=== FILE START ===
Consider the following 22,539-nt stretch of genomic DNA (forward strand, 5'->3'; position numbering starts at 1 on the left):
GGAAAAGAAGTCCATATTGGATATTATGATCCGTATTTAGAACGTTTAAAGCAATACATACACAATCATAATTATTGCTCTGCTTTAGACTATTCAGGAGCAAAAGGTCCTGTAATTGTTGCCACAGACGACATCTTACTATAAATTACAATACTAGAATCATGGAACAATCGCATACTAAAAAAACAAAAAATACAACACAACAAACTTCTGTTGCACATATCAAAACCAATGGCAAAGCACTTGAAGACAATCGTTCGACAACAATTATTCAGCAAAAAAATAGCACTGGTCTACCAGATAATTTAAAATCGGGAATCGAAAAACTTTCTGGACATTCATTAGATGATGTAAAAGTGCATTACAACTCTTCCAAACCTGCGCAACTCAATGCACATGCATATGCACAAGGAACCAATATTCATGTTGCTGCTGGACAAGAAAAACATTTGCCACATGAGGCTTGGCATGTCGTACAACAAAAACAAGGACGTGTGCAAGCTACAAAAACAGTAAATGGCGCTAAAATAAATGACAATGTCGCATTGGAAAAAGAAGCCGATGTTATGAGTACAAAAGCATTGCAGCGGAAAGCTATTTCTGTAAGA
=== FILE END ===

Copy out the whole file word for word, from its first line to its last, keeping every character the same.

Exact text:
Consider the following 22,539-nt stretch of genomic DNA (forward strand, 5'->3'; position numbering starts at 1 on the left):
GGAAAAGAAGTCCATATTGGATATTATGATCCGTATTTAGAACGTTTAAAGCAATACATACACAATCATAATTATTGCTCTGCTTTAGACTATTCAGGAGCAAAAGGTCCTGTAATTGTTGCCACAGACGACATCTTACTATAAATTACAATACTAGAATCATGGAACAATCGCATACTAAAAAAACAAAAAATACAACACAACAAACTTCTGTTGCACATATCAAAACCAATGGCAAAGCACTTGAAGACAATCGTTCGACAACAATTATTCAGCAAAAAAATAGCACTGGTCTACCAGATAATTTAAAATCGGGAATCGAAAAACTTTCTGGACATTCATTAGATGATGTAAAAGTGCATTACAACTCTTCCAAACCTGCGCAACTCAATGCACATGCATATGCACAAGGAACCAATATTCATGTTGCTGCTGGACAAGAAAAACATTTGCCACATGAGGCTTGGCATGTCGTACAACAAAAACAAGGACGTGTGCAAGCTACAAAAACAGTAAATGGCGCTAAAATAAATGACAATGTCGCATTGGAAAAAGAAGCCGATGTTATGAGTACAAAAGCATTGCAGCGGAAAGCTATTTCTGTAAGA